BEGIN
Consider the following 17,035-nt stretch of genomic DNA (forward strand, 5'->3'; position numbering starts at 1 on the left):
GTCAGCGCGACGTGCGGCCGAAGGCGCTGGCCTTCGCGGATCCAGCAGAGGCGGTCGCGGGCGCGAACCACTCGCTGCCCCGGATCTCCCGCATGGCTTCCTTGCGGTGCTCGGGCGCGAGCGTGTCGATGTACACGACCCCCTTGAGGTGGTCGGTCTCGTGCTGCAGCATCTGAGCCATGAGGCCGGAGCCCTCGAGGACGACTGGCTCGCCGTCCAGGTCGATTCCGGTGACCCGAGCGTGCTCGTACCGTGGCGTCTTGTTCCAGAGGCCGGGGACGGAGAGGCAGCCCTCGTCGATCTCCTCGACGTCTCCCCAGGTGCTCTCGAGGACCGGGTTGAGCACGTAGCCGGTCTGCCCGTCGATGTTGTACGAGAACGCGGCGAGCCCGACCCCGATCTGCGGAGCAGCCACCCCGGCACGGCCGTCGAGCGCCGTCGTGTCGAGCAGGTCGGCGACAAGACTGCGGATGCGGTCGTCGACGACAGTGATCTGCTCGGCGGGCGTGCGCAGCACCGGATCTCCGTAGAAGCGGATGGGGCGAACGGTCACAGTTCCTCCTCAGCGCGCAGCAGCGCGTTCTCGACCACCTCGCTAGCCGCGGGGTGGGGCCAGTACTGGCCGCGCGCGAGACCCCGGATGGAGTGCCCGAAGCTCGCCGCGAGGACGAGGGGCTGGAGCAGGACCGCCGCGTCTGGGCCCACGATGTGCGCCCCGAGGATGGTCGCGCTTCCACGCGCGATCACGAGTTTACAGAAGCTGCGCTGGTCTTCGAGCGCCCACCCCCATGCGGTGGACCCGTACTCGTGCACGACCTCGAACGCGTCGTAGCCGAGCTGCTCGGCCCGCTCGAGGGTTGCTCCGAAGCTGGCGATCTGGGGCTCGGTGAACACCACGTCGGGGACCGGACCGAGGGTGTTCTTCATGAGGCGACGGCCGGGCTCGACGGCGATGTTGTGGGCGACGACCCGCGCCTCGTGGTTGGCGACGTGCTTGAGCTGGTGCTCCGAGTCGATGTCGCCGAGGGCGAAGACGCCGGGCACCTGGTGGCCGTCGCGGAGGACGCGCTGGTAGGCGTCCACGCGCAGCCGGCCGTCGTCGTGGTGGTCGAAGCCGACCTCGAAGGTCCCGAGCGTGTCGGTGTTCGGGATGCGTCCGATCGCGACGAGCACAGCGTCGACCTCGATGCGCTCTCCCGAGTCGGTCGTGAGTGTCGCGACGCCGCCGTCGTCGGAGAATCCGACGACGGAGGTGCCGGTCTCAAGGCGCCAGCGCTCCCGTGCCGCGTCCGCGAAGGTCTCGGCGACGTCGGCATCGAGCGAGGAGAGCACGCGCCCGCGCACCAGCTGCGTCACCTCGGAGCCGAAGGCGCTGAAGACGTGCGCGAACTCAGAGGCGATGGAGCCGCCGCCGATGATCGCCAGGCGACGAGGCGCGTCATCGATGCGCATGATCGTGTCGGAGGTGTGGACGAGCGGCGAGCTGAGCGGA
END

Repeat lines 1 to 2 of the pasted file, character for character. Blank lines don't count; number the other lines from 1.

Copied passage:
Consider the following 17,035-nt stretch of genomic DNA (forward strand, 5'->3'; position numbering starts at 1 on the left):
GTCAGCGCGACGTGCGGCCGAAGGCGCTGGCCTTCGCGGATCCAGCAGAGGCGGTCGCGGGCGCGAACCACTCGCTGCCCCGGATCTCCCGCATGGCTTCCTTGCGGTGCTCGGGCGCGAGCGTGTCGATGTACACGACCCCCTTGAGGTGGTCGGTCTCGTGCTGCAGCATCTGAGCCATGAGGCCGGAGCCCTCGAGGACGACTGGCTCGCCGTCCAGGTCGATTCCGGTGACCCGAGCGTGCTCGTACCGTGGCGTCTTGTTCCAGAGGCCGGGGACGGAGAGGCAGCCCTCGTCGATCTCCTCGACGTCTCCCCAGGTGCTCTCGAGGACCGGGTTGAGCACGTAGCCGGTCTGCCCGTCGATGTTGTACGAGAACGCGGCGAGCCCGACCCCGATCTGCGGAGCAGCCACCCCGGCACGGCCGTCGAGCGCCGTCGTGTCGAGCAGGTCGGCGACAAGACTGCGGATGCGGTCGTCGACGACAGTGATCTGCTCGGCGGGCGTGCGCAGCACCGGATCTCCGTAGAAGCGGATGGGGCGAACGGTCACAGTTCCTCCTCAGCGCGCAGCAGCGCGTTCTCGACCACCTCGCTAGCCGCGGGGTGGGGCCAGTACTGGCCGCGCGCGAGACCCCGGATGGAGTGCCCGAAGCTCGCCGCGAGGACGAGGGGCTGGAGCAGGACCGCCGCGTCTGGGCCCACGATGTGCGCCCCGAGGATGGTCGCGCTTCCACGCGCGATCACGAGTTTACAGAAGCTGCGCTGGTCTTCGAGCGCCCACCCCCATGCGGTGGACCCGTACTCGTGCACGACCTCGAACGCGTCGTAGCCGAGCTGCTCGGCCCGCTCGAGGGTTGCTCCGAAGCTGGCGATCTGGGGCTCGGTGAACACCACGTCGGGGACCGGACCGAGGGTGTTCTTCATGAGGCGACGGCCGGGCTCGACGGCGATGTTGTGGGCGACGACCCGCGCCTCGTGGTTGGCGACGTGCTTGAGCTGGTGCTCCGAGTCGATGTCGCCGAGGGCGAAGACGCCGGGCACCTGGTGGCCGTCGCGGAGGACGCGCTGGTAGGCGTCCACGCGCAGCCGGCCGTCGTCGTGGTGGTCGAAGCCGACCTCGAAGGTCCCGAGCGTGTCGGTGTTCGGGATGCGTCCGATCGCGACGAGCACAGCGTCGACCTCGATGCGCTCTCCCGAGTCGGTCGTGAGTGTCGCGACGCCGCCGTCGTCGGAGAATCCGACGACGGAGGTGCCGGTCTCAAGGCGCCAGCGCTCCCGTGCCGCGTCCGCGAAGGTCTCGGCGACGTCGGCATCGAGCGAGGAGAGCACGCGCCCGCGCACCAGCTGCGTCACCTCGGAGCCGAAGGCGCTGAAGACGTGCGCGAACTCAGAGGCGATGGAGCCGCCGCCGATGATCGCCAGGCGACGAGGCGCGTCATCGATGCGCATGATCGTGTCGGAGGTGTGGACGAGCGGCGAGCTGAGCGGA